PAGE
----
Whatever the specialty, education can take place in whatever environment best suits one’s learning abilities. Practitioners can attend formal classes, participate in seminars at conferences, or take classes online. Internet options are one of the fastest growing segments of CE. In September, the ASRT Online Learning Center went live following a license agreement with Royal Philips Electronics (New York). The program offers more than 100 CE products that are available 24/7.

The online center cites a recent ASRT study, which found that its members would seek educational opportunities even if they were not required. Technology is changing rapidly. Professionals need to be aware of how it works and what its capabilities are to maximize its potential. “There is always the question of how things can be done better,” Lipman says.

Some medical imaging professionals also might need to ask how to run a center better. “Many physicians need a deeper understanding of business to run their facilities successfully,” says Sandler, who also believes information delivery will be reengineered to accommodate lifelong learning. “Those in leadership roles are constantly modifying their business models to generate margins that support the institution.” Lifelong learning in this area is valuable as well.

6) Join the right societies.

Information also can be gathered outside the classroom from professional associations, whether delivered through publications, events, or networking. Time can be a limiting factor, so professionals should join only those societies from which they can benefit or which serve their areas of interest.

“Joining a society gives one a voice,” Kaste says. “Associations influence industry and gather data. This information can push vendors to produce products to fill a specific need or can help guide the future research of members.”

For a complete list of professional organizations serving the medical imaging industry, their mission statement, and current contact information, visit our resources page.

7) Attend society meetings.

Professionals can gain more from their society by attending its meetings. Association events are filled with opportunities for learning, not only from any associated seminars or conferences but also from networking. According to Sandler, meeting colleagues in similar positions allows physicians, technologists, and administrators to hear solutions from around the country.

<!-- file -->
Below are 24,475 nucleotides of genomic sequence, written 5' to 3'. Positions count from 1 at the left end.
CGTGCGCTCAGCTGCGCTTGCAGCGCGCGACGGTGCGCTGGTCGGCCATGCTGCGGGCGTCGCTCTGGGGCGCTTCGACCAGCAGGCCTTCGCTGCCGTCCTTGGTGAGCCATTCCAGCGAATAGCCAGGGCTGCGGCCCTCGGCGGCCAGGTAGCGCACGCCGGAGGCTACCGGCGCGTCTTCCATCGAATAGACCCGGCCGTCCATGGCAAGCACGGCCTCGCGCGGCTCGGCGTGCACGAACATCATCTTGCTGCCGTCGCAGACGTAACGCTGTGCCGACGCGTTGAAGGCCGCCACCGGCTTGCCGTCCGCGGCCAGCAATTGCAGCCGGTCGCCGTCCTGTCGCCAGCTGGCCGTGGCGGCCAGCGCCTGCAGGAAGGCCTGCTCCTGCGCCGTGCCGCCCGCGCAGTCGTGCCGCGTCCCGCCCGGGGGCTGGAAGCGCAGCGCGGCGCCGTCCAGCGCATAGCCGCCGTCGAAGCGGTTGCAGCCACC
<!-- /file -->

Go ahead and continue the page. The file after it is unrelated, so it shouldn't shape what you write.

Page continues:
“Meetings are a great opportunity to network, gather ideas, and compare problems and solutions,” Lipman says. “Larger shows, such as RSNA, also allow attendees to see the latest and greatest in products and services.”

Of course, at a show as large as the RSNA’s, which drew about 60,000 attendees to the 2004 event, it’s important to plan one’s visit. “You must be organized to see everything you want to see,” says Amorosa, who uses an event’s Web site to select her classes and determine which exhibitors she must see and which events she wants to attend before leaving her office.

8) Volunteer with societies.

A plethora of networking opportunities is available at events, but professionals can develop a greater camaraderie with colleagues by volunteering for committees and study groups within their society. “Working with colleagues from around the country allows you to really develop a network that you can turn to when faced with a question or problem you cannot solve,” Lipman says.

Kaste concurs, adding, “The more you invest, the more you gain. You can benefit simply by attending a meeting and absorbing information like a sponge, but you can gain more from direct interaction with the fellows of the society [to] further influence the forward motion of a group.”

Lipman notes that helping an organization with its tasks improves the situation for everyone in the industry. Associations introduce programs, such as certifications, guidelines, and learning programs, that affect everyone.

9) Share your knowledge by speaking or teaching.

Professionals also can influence the future of their industry by taking advantage of speaking and teaching opportunities. Many presenters also report a sense of gratification as reward. “There is satisfaction in sharing knowledge, and teaching becomes part of the lifelong learning experience,” Lipman says.

But other benefits emanate as well. “Those who are extremely well versed could find that they make a significant amount of money, too,” Amorosa adds. And Kaste notes that participating in teaching opportunities causes one to look at his or her clinical work differently. “Medical imagers who also teach will ask themselves if this is a good case to present,” she says.

Teachers and mentors can influence an undergraduate to enter a field simply with their enthusiasm. “Today’s knowledge is the basis for the next generation of physicians, scientists, and researchers,” Kaste says. “It’s part of our obligation to prime this group for their work.”